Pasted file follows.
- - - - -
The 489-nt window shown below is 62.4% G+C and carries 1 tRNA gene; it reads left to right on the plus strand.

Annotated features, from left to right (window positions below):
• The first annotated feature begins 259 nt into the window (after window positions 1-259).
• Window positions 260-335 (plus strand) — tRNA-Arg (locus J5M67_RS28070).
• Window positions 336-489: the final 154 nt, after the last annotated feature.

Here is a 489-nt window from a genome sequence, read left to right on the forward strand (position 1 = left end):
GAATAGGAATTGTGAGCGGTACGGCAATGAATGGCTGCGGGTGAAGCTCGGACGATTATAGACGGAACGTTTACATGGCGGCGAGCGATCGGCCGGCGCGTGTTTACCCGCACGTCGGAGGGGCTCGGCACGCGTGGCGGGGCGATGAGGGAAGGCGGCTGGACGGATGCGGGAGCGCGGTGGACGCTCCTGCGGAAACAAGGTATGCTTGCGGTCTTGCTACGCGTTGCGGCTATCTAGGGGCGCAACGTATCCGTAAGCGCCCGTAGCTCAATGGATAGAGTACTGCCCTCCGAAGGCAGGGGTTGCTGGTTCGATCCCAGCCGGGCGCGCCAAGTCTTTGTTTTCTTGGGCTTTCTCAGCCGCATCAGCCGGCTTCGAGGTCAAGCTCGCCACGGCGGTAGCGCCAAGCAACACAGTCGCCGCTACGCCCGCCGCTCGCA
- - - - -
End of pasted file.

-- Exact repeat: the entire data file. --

The 489-nt window shown below is 62.4% G+C and carries 1 tRNA gene; it reads left to right on the plus strand.

Annotated features, from left to right (window positions below):
• The first annotated feature begins 259 nt into the window (after window positions 1-259).
• Window positions 260-335 (plus strand) — tRNA-Arg (locus J5M67_RS28070).
• Window positions 336-489: the final 154 nt, after the last annotated feature.

Here is a 489-nt window from a genome sequence, read left to right on the forward strand (position 1 = left end):
GAATAGGAATTGTGAGCGGTACGGCAATGAATGGCTGCGGGTGAAGCTCGGACGATTATAGACGGAACGTTTACATGGCGGCGAGCGATCGGCCGGCGCGTGTTTACCCGCACGTCGGAGGGGCTCGGCACGCGTGGCGGGGCGATGAGGGAAGGCGGCTGGACGGATGCGGGAGCGCGGTGGACGCTCCTGCGGAAACAAGGTATGCTTGCGGTCTTGCTACGCGTTGCGGCTATCTAGGGGCGCAACGTATCCGTAAGCGCCCGTAGCTCAATGGATAGAGTACTGCCCTCCGAAGGCAGGGGTTGCTGGTTCGATCCCAGCCGGGCGCGCCAAGTCTTTGTTTTCTTGGGCTTTCTCAGCCGCATCAGCCGGCTTCGAGGTCAAGCTCGCCACGGCGGTAGCGCCAAGCAACACAGTCGCCGCTACGCCCGCCGCTCGCA